|The West Nordic Council is a joint parliamentary organisation of Greenland, Iceland and the Faroe Islands. Its proclaimed theme for 2001 is West Nordic Hunting Culture. In connection with this, the following statement was issued in English on Apr. 27, 2001.
How Can Anyone Kill a Seal? How Can Anyone Possibly Kill a Whale?
How can anyone kill a seal? How can anyone possibly kill a whale? These are natural questions from people who have spent their lives in populous western cities. To the peoples from northern regions, these questions provoke no more concern than the question, "How can anyone ever kill a pig or a cow?"
In the west Nordic areas, i.e., Greenland, Iceland and the Faroe Islands, we have a tradition of hunting, for example, birds and sea mammals.
Eating meat from whales or seals is as natural to us as eating pork, beef or poultry is to others. Wearing a beautiful coat made of seal pelt comes as naturally as wearing clothes made from cow hide.
Hunting is part of our cultural heritage. It has contributed to forming our traditional diet, our history and our identity. Through the ages, hunting has been part of the very basis of our existence. Whenever hunting failed, the pots remained empty. To many of us, even today, hunting constitutes a vital proportion of our livelihood and well-being.
Hunting is a special event for us, connecting our past with the present. We fondly recall how our fathers and their fathers returned home with birds from the cliffs, with seals from the fjord or some other catch. We remember the first time we were allowed to take part in the hunt. With great pride we think back on the moment when we brought down our first animal and, in this way, contributed to providing for the family back home.
At the same time, hunting ties together the inhabitants of the small west Nordic communities into a unique cultural fellowship. Through the centuries, whale meat has been evenly divided between the members of the community free of charge. Even today, young and old folks get a special look in their eyes when news of whales arrives by word of mouth.
To the peoples of the west Nordic and arctic areas, hunting is a question of survival as well as an ancient cultural heritage. We want to keep and preserve this tradition. However, a number of dangers are threatening the west Nordic hunting traditions:
We acknowledge that hunting must be conducted in a sustainable manner to avoid the ever-present danger of extinction. The loss of even one species will mean that hunting traditions will be forever lost for future generations.
The west Nordic hunting tradition is identified with a collective, solemn respect for nature. The west Nordic area inhabitants have always depended on nature. Short-sighted exploitation remains a temptation that the west Nordic peoples simply cannot afford.
The danger of exploiting stocks to extinction through uncontrolled hunting is therefore not the most imminent danger to the west Nordic hunting traditions. The stocks are closely monitored by west Nordic and international biologists and scientists. Hunting quotas and seasonal protection schemes, etc., are implemented on the basis of expert advice in order to ensure sustainable utilisation of the stocks.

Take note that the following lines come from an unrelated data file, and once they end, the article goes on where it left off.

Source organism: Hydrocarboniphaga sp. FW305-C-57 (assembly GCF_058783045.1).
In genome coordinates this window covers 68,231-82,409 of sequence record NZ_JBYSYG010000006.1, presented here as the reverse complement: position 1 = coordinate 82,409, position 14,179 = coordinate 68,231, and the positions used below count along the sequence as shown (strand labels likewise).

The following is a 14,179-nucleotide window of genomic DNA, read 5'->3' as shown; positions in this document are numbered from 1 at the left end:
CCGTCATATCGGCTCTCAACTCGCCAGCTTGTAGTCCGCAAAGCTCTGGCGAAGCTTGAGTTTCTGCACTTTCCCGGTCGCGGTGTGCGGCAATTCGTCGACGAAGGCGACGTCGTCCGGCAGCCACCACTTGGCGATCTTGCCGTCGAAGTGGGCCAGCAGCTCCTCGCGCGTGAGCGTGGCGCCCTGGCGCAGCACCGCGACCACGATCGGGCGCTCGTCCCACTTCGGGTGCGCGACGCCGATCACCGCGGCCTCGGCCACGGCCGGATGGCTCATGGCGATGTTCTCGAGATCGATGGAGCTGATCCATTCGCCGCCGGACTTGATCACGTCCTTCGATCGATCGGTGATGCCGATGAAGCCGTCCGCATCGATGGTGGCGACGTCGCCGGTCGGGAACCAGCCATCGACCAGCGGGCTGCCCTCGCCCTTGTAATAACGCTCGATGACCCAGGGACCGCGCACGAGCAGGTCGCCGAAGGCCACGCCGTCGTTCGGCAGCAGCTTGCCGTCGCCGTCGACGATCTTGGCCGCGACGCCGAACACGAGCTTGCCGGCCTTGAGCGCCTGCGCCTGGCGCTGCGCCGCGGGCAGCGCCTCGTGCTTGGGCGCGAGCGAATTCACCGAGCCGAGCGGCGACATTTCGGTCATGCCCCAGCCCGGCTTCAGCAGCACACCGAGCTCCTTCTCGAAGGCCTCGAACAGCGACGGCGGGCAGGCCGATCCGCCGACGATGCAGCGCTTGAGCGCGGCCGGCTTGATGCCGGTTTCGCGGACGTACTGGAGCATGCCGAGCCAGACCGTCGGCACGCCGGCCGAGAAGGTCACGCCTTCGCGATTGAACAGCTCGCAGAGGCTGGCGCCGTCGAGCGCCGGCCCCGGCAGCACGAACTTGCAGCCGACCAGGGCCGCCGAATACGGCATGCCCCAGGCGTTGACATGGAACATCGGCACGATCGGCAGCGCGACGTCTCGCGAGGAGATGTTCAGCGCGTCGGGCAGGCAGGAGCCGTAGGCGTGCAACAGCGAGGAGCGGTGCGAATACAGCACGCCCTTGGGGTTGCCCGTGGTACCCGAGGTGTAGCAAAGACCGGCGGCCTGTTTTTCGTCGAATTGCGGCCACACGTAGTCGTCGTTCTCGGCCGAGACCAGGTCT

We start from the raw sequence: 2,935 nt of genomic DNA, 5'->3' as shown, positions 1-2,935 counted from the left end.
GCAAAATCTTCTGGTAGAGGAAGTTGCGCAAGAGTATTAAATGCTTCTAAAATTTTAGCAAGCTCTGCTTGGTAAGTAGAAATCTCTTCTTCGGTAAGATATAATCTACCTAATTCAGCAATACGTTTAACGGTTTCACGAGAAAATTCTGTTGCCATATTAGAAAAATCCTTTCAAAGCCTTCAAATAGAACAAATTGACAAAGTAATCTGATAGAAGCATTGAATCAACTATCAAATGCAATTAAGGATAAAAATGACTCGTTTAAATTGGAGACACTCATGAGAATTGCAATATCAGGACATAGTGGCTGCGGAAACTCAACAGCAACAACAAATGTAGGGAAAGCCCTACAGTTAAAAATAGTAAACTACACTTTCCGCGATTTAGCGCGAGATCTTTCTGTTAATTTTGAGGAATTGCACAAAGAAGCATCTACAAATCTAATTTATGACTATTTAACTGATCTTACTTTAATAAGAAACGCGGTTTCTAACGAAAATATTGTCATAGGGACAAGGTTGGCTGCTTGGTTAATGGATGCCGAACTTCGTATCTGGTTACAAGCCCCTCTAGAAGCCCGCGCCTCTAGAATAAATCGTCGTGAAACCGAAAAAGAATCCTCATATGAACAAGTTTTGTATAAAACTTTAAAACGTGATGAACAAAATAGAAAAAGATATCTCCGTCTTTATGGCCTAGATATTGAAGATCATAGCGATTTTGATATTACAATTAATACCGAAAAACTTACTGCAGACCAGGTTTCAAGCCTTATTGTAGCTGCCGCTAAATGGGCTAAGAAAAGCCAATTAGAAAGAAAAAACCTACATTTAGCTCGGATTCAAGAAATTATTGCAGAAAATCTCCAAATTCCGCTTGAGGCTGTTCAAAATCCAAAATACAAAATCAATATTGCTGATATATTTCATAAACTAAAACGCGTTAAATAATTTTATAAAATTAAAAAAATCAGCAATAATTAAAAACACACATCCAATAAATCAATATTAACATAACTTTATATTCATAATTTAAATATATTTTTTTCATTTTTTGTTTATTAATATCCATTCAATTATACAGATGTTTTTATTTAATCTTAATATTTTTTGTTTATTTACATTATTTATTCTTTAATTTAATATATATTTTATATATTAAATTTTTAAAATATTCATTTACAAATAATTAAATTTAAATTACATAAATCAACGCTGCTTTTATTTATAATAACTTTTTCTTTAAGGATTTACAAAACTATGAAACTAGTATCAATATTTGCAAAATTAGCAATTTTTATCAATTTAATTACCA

Without doubt, pollution poses the greatest danger to the west Nordic hunting culture. Heavy metals and other toxic substances accumulate in the animals, threatening their fitness for human consumption. Also, the animal's fertility and survivability are affected by pollution. Such threats are extremely difficult for the west Nordic countries to deter or counteract. Pollution knows no borders. We can but appeal to the industrialised nations to act in a conscientious and responsible manner and work continuously towards reducing the emissions of environmentally hazardous substances into nature.
General misconceptions and insufficient knowledge of the conditions under which hunting in the west Nordic areas is conducted have often posed a threat to the traditional culture of west Nordic hunting. Examples of this can be observed in campaigns against seal hunting in Greenland, the sinking of Icelandic whaling ships and actions against the Faroese's killing of the pilot whale.
These examples emphasise the importance of a constructive dialogue between environmental and animal protection organisations and the west Nordic peoples. We must ensure that discussion will not be premised on myths and erroneous presumptions.
The protection of our stocks and the protection of our marine environment are positive goals for us all not least for the west Nordic countries, where balance and co-existence are important prerequisites for life in the far North. On this point, we regard the environmental organisations as our allies. It is in our common interest that ongoing effort be put into producing the necessary knowledge and information about our stocks and the real dangers involved.
The West Nordic Council has proclaimed 2001 to be the year of traditional hunting in the west Nordic areas. The Council will focus on the traditional west Nordic hunting culture and, in this way, contribute to wider knowledge and understanding of the countries' ancient tradition of sustainable utilisation of our natural resources. This is a tradition that is still alive today and will hopefully continue to be vital for generations to come.
Certainly, we do kill seals, and we do kill whales we live off nature. This is exactly why it is in our interest to preserve and protect our nature.
The West Nordic Council